read quickly in a way that will allow you to understand the main idea of the passage
eliminate answer choices that could not possibly be correct
take advantage of outside knowledge
take advantage of inside information (the answer that is generally correct in exams like CAT), and
find answers in some cases without reading the passage.
Passages that you will find in the CAT exam can be broadly classified into one of the following types.
1)The social science passage
This usually concerns a social or historical issue. You might see a passage about world population control or  the history of the rise to power of a clan in medieval India.
2)The science passage
This might describe a scientific phenomenon, such as aviation, super conductivity or plate tectonics.
3)The business passage
This usually discusses a business-related topic. For example, you might see a passage about the privatization of state-owned industries, pricing of options and futures or the causes of inflation.
4)The entertainment passage
This usually discusses a topic related to entertainment, sports, leisure. The passage could be on a topic such as the lifestyles of the rich and famous, the reason for the success of a Hollywood or Bollywood movie.

CAT Quantitative Ability (Quant / Math)
Syllabus, Topics tested in IIM's Common Admissions Test
The Quant (Math) section in CAT usually accounts for a third of the questions in CAT. For instance, in CAT 2006 and CAT 2007 the quant section had 100 marks worth questions out of the total of 300 marks worth questions. More often than not students who take CAT find the quant section as the toughest one. Albeit, CAT 2006 was an exception

IIM's CAT Math Refresher Books cover the following topics
Broadly categorized as Arithmetic, Algebra and Geometry CAT typically tests a student's quantitative ability from over 25 topics. These topics that appear in CAT are of high school level. Click on the links that follow each topic for details of what is covered in 2IIM's Quant Refresher books on these topic and for accesing an archive of sample questions from these topics.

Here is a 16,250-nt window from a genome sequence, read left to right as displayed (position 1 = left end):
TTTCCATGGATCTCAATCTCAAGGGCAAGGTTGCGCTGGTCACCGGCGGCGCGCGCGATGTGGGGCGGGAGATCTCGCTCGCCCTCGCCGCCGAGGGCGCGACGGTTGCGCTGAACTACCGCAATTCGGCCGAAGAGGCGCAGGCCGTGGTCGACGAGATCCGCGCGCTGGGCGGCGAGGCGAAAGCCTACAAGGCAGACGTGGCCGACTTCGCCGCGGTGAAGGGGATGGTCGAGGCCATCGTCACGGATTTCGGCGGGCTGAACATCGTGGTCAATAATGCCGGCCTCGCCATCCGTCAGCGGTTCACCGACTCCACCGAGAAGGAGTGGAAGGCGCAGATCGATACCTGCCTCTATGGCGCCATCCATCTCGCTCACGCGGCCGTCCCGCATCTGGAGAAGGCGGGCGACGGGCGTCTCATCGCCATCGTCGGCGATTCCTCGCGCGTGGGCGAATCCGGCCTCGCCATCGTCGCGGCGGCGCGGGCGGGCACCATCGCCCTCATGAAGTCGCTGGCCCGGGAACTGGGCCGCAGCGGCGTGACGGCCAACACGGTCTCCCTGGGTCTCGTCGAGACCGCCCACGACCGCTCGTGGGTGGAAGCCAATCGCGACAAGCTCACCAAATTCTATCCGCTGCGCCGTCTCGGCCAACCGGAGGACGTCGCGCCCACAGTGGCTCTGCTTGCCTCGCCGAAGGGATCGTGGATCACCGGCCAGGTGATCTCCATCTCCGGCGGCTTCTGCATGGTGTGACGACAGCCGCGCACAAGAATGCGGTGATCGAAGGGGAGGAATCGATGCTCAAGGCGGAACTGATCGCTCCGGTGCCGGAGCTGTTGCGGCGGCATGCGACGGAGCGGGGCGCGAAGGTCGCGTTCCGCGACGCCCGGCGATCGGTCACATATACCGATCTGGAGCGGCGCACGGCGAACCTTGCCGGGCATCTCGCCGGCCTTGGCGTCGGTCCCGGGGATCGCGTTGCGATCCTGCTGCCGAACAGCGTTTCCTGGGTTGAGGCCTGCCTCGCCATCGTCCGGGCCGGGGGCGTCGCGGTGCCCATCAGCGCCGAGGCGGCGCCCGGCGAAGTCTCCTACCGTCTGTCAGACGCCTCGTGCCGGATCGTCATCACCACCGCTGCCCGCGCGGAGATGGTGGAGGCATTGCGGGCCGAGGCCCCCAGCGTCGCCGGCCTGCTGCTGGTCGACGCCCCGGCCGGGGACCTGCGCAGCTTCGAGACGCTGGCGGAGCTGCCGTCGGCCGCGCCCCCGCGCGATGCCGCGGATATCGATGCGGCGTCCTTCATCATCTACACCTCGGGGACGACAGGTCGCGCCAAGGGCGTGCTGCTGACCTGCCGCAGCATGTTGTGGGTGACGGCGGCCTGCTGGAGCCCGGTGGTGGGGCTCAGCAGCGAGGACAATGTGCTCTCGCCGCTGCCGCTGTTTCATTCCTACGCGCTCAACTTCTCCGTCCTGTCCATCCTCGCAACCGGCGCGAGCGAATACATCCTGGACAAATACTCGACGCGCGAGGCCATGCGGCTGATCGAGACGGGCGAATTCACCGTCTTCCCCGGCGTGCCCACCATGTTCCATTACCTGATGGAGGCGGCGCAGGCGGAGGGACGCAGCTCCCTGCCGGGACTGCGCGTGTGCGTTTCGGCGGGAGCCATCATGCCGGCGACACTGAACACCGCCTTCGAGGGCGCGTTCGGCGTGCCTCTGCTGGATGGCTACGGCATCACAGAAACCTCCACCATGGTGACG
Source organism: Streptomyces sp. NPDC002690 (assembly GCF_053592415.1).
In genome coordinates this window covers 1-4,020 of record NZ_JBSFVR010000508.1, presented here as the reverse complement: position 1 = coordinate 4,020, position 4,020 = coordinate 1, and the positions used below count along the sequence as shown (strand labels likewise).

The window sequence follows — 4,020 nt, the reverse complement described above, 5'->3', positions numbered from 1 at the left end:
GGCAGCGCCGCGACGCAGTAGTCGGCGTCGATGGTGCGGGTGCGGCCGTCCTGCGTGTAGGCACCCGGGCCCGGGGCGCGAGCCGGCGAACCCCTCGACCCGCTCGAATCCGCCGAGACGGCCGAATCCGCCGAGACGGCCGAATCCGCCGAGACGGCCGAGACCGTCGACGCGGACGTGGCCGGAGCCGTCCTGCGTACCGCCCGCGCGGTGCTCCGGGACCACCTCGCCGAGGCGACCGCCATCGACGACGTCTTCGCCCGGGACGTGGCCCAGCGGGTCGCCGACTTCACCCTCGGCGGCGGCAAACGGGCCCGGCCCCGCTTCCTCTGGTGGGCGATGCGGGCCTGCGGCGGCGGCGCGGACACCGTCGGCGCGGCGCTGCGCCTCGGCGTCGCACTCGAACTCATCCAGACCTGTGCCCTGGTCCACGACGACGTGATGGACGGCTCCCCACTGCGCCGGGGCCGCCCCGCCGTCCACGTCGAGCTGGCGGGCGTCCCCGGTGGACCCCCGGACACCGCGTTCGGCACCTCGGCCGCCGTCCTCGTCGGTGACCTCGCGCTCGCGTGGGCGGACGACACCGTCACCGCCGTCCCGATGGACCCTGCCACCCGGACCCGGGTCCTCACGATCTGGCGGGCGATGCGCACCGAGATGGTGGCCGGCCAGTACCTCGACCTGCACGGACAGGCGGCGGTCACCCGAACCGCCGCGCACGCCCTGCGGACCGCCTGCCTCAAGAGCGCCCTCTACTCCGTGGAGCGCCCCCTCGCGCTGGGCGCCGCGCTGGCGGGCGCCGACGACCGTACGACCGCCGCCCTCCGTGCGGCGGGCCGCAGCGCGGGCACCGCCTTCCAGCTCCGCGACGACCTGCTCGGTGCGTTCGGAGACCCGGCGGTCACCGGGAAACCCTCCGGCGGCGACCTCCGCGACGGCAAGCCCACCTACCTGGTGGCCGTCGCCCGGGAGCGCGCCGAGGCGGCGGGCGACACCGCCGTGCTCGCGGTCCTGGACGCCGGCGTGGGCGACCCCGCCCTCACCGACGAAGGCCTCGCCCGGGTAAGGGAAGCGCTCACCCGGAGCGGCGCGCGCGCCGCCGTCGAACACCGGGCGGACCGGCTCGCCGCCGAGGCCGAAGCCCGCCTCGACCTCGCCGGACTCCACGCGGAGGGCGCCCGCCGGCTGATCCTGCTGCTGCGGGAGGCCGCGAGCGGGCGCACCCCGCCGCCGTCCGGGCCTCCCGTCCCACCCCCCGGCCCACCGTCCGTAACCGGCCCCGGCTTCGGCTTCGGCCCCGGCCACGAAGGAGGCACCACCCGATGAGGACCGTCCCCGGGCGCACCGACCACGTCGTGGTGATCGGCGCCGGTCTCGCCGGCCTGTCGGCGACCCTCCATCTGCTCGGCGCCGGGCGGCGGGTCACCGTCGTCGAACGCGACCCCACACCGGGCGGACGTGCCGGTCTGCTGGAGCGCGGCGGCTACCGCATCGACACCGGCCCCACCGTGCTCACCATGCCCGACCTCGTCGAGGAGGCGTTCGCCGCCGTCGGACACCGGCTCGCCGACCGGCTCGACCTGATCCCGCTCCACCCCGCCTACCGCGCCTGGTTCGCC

1. Number Systems and Number Theory
  2. Percentages
  3. Profit and Loss
  4. Simple & Compound Interest
  5. Speed, Time and Distance
  6. Pipes and Cisterns
  7. Races
  8. Averages
  9. Ratio, Proportion
  10. Mixtures and Alligations

  1. Linear and Quadratic Equation
  2. Logarithm
  3. Progressions - AP, GP, HP
  4. Binomial Theorem
  5. Inequalities
  6. Permutation & Combination
  7. Probability
  8. Function
  9. Set Theory

  1. Geometry
  2. Co ordinate Geometry
  3. Trigonometry
  4. Mensuration
Data Interpretation (DI) Section
Data Interpretation (DI) section accounts for a third of the questions that appear in CAT
Data Interpretation (DI) - what does it comprise?
Data Interpretation accounted for 50 marks questions in the Common Admissions Tests (CAT) since CAT 2001. CAT 2005 had 30 questions in this section. 10 of the 30 questions were 1 mark questions and the remaining 20 were 2 marks questions. CAT 2006 and CAT 2007, each had 25 questions in this section. Each qeustion carried 4 marks
Data Intrepretation section can be broadly classified as comprising two types of questions.
Data Interpretation (DI)
    In these questions data is presented either in the form of a table or a bar chart or a pie chart or a line graph or as a combination of one of these formats. Following each of these data presentations, there will be 4 to 6 questions. You are expected to answer the questions by interpreting the data given in the table or graph. Here is a sample data interpretation question.
Data Sufficiency (DS)
    Every Data Sufficiency problem consists of a question followed by two statements. You have to decide NOT WHAT THE ANSWER IS, BUT WHETHER THE QUESTION CAN BE ANSWERED based on the information given in the two statements.

    CAT exams till 2004 had DS questions either as part of the quant section or as part of the DI section. CAT 2005 and CAT 2006 did not have any DS questions at all. But it staged a comeback in CAT 2007. Hence, one cannot rule out such questions in future CAT exams.

More Info. About CAT >>
Common Admission Test(CAT)
CAT Exam Analysis and Cut Off
CAT Topic Analysis
CAT Tips for Preparation
IIM Seat